Becoming Strong at the Broken Places: Overcoming Life’s Wounds
"The world breaks everyone and afterward many are strong at the broken places." Those words, written by Ernest Hemingway, have been the source of inspiration for Max Cleland and aptly describe him and his philosophy. All of us DO encounter setbacks and tough challenges – and there are moments when all of us feel uncertain about our ability to rise above them. Given the times we live in, all of us can use an inspiring reminder that, as people, we are stronger and more resilient than we give ourselves credit for – capable of dealing with anything – and then getting stronger in those broken places to be even stronger when the next challenge comes along. Cleland has a gift for delivering that powerful message and restoring confidence in our inner strength. Having lost both legs and an arm in a Vietnam grenade accident, Cleland fought against pain, depression, and rejection to overcome staggering odds and get stronger in his own broken places. The story of his ongoing journey to create a life that makes a difference is an inspiration to audiences who draw on his courage and strength to rediscover their own.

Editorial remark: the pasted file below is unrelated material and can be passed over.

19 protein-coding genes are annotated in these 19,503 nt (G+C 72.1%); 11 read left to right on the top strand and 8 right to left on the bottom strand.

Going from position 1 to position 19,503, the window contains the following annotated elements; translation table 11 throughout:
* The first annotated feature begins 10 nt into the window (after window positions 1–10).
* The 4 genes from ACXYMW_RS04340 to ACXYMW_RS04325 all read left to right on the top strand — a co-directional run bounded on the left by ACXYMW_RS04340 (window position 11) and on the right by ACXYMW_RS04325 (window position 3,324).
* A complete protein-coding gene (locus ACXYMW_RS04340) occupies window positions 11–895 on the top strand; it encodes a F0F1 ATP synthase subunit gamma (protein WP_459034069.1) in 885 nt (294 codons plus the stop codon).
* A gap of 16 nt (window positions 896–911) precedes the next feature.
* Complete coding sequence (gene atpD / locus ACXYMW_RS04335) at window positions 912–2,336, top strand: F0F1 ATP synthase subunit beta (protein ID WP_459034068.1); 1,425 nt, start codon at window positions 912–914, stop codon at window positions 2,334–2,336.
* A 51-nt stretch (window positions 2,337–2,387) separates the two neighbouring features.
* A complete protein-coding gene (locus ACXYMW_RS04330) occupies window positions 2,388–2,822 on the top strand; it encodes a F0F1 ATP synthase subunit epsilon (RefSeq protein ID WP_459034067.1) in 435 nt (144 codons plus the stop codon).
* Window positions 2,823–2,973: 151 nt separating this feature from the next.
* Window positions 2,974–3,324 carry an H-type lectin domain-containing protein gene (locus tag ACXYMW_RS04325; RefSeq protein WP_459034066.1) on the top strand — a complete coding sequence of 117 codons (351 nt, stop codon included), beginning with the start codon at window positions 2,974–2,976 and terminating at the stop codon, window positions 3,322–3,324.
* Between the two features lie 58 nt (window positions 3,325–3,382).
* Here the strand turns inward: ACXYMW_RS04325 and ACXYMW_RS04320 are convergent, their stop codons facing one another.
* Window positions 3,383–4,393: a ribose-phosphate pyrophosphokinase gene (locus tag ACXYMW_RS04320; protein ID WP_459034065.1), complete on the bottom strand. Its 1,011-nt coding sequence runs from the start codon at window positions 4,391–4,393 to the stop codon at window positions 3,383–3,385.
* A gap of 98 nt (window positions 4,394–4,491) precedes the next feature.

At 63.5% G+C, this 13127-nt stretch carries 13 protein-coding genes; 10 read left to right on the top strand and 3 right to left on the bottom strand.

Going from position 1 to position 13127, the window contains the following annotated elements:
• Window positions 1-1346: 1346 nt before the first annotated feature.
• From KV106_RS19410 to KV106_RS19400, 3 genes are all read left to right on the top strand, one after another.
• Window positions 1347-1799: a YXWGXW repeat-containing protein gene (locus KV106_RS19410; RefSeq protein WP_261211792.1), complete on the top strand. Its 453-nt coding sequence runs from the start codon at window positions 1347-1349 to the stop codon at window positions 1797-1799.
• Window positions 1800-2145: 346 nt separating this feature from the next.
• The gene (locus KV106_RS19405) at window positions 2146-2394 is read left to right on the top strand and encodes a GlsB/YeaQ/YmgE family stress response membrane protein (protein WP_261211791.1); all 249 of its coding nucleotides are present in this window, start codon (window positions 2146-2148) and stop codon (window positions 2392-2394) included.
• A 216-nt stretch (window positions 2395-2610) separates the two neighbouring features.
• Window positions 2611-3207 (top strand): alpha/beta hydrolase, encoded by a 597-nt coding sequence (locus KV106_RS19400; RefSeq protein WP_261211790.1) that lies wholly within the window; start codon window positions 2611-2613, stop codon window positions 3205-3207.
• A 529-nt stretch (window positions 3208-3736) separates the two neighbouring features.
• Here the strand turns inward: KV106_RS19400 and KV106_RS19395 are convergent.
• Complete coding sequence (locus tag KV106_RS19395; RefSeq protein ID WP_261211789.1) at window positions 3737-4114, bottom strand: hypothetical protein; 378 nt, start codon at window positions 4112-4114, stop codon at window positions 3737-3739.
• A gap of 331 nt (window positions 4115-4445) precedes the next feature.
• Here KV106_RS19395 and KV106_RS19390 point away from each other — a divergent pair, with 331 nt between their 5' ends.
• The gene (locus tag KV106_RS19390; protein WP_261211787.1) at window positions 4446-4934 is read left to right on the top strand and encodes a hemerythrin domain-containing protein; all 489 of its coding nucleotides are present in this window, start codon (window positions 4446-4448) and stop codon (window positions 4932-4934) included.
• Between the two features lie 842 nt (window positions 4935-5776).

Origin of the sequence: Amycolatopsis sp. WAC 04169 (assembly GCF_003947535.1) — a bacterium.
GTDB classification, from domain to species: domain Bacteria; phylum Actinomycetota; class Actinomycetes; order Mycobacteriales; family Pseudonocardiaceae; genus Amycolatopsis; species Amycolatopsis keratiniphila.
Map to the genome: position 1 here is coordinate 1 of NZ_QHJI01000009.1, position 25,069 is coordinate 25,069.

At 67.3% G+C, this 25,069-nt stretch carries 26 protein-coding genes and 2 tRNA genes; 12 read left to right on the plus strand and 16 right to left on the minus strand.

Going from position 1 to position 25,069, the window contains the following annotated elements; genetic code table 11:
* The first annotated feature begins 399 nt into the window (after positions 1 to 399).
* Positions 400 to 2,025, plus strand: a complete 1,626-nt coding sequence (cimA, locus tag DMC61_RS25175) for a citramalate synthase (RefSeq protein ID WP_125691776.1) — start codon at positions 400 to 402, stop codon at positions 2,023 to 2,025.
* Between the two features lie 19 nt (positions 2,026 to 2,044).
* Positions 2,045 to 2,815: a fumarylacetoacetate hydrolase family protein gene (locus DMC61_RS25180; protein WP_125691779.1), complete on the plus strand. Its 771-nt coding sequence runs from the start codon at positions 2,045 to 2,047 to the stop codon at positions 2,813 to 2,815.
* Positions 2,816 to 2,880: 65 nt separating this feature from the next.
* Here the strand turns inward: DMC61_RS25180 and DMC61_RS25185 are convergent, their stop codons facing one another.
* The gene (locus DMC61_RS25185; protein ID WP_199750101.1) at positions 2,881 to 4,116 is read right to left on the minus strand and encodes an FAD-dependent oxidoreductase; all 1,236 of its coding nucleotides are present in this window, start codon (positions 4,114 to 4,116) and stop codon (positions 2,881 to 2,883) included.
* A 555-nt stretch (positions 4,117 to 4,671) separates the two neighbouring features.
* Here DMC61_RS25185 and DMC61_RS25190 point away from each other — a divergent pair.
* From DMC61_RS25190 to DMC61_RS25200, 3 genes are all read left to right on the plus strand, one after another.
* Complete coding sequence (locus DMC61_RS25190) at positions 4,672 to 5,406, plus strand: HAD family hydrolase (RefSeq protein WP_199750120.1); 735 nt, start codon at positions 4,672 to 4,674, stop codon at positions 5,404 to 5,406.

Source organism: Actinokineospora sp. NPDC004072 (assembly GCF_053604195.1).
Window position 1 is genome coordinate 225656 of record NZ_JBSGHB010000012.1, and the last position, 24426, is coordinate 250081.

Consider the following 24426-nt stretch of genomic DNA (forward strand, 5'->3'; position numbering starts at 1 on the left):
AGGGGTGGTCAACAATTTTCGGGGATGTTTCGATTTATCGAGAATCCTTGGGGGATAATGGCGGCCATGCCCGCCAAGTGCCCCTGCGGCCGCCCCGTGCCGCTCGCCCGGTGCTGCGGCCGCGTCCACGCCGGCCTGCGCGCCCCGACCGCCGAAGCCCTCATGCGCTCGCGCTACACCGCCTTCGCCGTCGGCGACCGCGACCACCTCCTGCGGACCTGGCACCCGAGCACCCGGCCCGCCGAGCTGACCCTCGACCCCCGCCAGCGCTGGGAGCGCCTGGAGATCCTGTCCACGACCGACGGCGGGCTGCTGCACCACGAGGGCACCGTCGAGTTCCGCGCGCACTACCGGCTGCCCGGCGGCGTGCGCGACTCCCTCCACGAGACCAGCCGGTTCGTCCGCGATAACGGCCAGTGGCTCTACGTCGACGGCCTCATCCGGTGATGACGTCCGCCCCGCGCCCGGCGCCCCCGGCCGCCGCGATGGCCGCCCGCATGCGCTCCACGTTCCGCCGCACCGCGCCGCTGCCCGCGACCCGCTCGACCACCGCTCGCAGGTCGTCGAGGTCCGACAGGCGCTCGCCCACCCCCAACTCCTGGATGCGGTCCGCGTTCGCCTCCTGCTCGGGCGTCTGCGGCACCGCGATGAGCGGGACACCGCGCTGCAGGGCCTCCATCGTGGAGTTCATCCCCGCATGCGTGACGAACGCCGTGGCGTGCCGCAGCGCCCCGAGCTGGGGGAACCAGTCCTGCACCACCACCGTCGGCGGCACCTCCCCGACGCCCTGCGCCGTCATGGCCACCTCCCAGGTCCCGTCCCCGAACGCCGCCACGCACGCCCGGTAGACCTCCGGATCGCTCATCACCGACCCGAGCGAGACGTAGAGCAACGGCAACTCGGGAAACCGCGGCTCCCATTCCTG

Going for the MAX in Life: Living Life to the Fullest
Leadership: A Personal Challenge
Campaigns, Congress and the Presidency: Behind the Headlines
Max Cleland has one of the most storied political careers in modern times. Severely wounded in battle in Vietnam, he recovered to become head of the Veterans Administration and later won election to the U.S. Senate. He is a man who's held high political office but who has never lost the common touch. Former Senator Cleland discusses what the Democratic majority in Congress means and how those political headlines affect you. He forecass what the long-term ramifications are for you, your family, your organization and the bottom line.
A former United States Senator and yongest-evver Adminstrator of the U.S. Veterans Administration, Max Cleland has been a distinguished public servant for nearly 50 years.